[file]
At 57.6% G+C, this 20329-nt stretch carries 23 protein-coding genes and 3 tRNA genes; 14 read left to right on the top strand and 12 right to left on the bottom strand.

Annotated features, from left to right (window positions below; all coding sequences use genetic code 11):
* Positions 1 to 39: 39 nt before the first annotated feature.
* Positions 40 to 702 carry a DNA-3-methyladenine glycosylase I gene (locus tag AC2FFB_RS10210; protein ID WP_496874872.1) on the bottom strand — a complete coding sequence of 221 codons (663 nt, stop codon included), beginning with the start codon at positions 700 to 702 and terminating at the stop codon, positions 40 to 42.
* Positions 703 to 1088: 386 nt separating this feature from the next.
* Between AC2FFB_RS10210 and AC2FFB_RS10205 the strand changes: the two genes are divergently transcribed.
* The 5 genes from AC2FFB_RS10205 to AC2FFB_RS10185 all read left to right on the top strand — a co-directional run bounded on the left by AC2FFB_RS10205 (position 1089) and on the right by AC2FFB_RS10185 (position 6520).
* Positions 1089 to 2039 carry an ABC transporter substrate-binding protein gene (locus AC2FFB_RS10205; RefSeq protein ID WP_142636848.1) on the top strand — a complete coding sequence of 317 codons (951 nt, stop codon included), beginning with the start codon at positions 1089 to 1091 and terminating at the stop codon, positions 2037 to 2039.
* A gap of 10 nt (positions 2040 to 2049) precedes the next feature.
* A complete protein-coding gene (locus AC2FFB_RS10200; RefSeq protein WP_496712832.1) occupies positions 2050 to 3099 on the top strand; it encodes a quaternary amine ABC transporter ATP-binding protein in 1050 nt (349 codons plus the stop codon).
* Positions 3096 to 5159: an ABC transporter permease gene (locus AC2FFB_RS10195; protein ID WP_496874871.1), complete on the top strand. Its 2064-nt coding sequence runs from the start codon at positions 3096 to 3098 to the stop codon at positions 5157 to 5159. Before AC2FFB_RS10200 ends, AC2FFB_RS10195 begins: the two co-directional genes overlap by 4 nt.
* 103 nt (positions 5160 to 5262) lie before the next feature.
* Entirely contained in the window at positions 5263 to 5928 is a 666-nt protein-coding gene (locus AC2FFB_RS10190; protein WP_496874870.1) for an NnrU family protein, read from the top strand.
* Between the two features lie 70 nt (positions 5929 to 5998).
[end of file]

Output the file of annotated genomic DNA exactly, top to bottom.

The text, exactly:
At 57.6% G+C, this 20329-nt stretch carries 23 protein-coding genes and 3 tRNA genes; 14 read left to right on the top strand and 12 right to left on the bottom strand.

Annotated features, from left to right (window positions below; all coding sequences use genetic code 11):
* Positions 1 to 39: 39 nt before the first annotated feature.
* Positions 40 to 702 carry a DNA-3-methyladenine glycosylase I gene (locus tag AC2FFB_RS10210; protein ID WP_496874872.1) on the bottom strand — a complete coding sequence of 221 codons (663 nt, stop codon included), beginning with the start codon at positions 700 to 702 and terminating at the stop codon, positions 40 to 42.
* Positions 703 to 1088: 386 nt separating this feature from the next.
* Between AC2FFB_RS10210 and AC2FFB_RS10205 the strand changes: the two genes are divergently transcribed.
* The 5 genes from AC2FFB_RS10205 to AC2FFB_RS10185 all read left to right on the top strand — a co-directional run bounded on the left by AC2FFB_RS10205 (position 1089) and on the right by AC2FFB_RS10185 (position 6520).
* Positions 1089 to 2039 carry an ABC transporter substrate-binding protein gene (locus AC2FFB_RS10205; RefSeq protein ID WP_142636848.1) on the top strand — a complete coding sequence of 317 codons (951 nt, stop codon included), beginning with the start codon at positions 1089 to 1091 and terminating at the stop codon, positions 2037 to 2039.
* A gap of 10 nt (positions 2040 to 2049) precedes the next feature.
* A complete protein-coding gene (locus AC2FFB_RS10200; RefSeq protein WP_496712832.1) occupies positions 2050 to 3099 on the top strand; it encodes a quaternary amine ABC transporter ATP-binding protein in 1050 nt (349 codons plus the stop codon).
* Positions 3096 to 5159: an ABC transporter permease gene (locus AC2FFB_RS10195; protein ID WP_496874871.1), complete on the top strand. Its 2064-nt coding sequence runs from the start codon at positions 3096 to 3098 to the stop codon at positions 5157 to 5159. Before AC2FFB_RS10200 ends, AC2FFB_RS10195 begins: the two co-directional genes overlap by 4 nt.
* 103 nt (positions 5160 to 5262) lie before the next feature.
* Entirely contained in the window at positions 5263 to 5928 is a 666-nt protein-coding gene (locus AC2FFB_RS10190; protein WP_496874870.1) for an NnrU family protein, read from the top strand.
* Between the two features lie 70 nt (positions 5929 to 5998).